We have discussed the shapes of art to look for in each piece of wood you select. The oval, the Hogarth S-curve, interesting voids, triangles and circles, but now is the time to explore the elements that make our sculptures into art.
Unlike the woodcarver, we are not reproducing the shapes of nature in wood; driftwood sculptors are revealing the art of nature that is in the wood.
Artistic success is the result of three factors: unity of design, compactness of form, and simplicity of outline.
Unity: Unity is the fundamental quality of all. A single unifying plan or design must bind all parts of the sculpture together as a whole. Extraneous angles or points which draw the eye away from the whole, or dissident chords that destroy your overall unity. Either keep your eye within the sculpture or make it soar, but do not see that section that draws your eye in two directions. Such distractions destroy the unity.
Compactness of Form: A pyramid, triangle, or cone convey their compactness of design. Look at our prize-winning sculptures to see those designs take place within that form. There is no distraction from the inner flow.
Simplicity of Design: We often say that mother nature gives us too much and we need to simplify our piece to achieve harmony within the sculpture. How pleasing to our eyes is the curl of a wave or just a single flame frozen in polished wood. Too much detail is often counter effective to a good sculpture. A heron in the reeds is lovely; a stork perched on a roof in a town is just too much.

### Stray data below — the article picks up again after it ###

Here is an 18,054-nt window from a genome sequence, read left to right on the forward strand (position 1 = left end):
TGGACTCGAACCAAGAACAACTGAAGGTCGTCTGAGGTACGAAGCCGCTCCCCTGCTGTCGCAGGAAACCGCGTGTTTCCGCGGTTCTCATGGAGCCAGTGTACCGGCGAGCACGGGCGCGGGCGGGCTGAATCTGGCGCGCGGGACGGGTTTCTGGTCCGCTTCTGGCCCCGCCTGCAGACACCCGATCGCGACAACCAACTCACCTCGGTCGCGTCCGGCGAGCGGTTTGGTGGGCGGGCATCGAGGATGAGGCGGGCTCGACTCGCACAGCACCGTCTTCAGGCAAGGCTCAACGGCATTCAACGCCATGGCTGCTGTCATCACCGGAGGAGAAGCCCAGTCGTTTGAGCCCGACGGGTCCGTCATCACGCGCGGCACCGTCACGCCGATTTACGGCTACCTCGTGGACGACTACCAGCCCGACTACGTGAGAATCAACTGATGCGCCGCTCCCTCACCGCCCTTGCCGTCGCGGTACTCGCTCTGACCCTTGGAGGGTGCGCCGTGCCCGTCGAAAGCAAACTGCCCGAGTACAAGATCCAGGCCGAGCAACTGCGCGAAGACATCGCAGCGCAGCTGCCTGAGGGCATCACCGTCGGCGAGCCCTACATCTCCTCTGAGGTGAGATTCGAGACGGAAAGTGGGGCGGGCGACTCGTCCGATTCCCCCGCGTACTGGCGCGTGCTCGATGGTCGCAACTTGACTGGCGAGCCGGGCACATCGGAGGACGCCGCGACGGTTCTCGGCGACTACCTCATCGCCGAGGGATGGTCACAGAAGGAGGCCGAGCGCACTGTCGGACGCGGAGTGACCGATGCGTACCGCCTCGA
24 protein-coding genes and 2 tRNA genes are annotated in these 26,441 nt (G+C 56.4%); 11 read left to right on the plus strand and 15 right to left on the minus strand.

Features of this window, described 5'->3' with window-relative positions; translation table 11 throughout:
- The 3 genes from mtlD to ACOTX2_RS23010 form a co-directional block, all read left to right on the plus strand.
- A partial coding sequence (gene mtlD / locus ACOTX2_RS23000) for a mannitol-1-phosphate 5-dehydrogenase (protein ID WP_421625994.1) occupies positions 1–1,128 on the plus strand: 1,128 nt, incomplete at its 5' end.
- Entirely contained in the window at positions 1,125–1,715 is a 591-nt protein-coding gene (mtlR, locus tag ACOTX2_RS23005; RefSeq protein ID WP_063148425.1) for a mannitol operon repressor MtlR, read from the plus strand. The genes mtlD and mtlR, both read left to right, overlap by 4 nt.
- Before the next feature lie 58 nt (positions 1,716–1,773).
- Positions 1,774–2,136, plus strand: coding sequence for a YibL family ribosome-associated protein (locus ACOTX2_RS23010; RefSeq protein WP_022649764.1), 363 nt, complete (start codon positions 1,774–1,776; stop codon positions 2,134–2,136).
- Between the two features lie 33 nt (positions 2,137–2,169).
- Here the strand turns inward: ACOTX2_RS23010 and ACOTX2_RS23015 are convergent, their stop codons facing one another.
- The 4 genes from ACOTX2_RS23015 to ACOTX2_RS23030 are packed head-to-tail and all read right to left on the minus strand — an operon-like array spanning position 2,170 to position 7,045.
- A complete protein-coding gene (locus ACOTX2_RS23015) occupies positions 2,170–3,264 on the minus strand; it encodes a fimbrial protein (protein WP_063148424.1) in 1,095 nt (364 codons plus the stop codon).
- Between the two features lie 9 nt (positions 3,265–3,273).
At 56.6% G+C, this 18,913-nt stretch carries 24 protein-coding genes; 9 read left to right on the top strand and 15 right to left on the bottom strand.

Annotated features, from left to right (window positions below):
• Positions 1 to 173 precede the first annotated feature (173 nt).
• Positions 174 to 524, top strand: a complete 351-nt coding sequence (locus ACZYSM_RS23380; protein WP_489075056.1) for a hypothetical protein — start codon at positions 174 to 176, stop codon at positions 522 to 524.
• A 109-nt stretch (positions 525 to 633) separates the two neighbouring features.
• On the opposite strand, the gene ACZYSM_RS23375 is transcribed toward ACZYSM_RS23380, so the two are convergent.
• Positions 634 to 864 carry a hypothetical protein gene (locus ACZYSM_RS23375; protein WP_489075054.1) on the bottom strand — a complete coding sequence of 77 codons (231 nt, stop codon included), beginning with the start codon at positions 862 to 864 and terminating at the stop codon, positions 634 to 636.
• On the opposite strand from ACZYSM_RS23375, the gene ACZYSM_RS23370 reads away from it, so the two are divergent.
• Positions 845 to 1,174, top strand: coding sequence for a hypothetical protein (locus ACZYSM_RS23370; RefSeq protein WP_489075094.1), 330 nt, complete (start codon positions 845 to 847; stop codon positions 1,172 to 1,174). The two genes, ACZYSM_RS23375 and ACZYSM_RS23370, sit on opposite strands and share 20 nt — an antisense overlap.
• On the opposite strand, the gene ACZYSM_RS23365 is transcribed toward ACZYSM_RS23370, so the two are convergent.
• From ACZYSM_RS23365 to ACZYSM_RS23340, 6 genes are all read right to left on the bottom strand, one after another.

Art is best expressed when styles repeat themselves within the sculpture. This tends to unify the piece. Do not remove anything early in your wood finishing. Sometimes, as you clean, scrape and sand, another shape or design emerges that ties a part you thought to remove back into the whole. Just keep the concept of the “art within the art” in the front of your mind while selecting and working on your wood.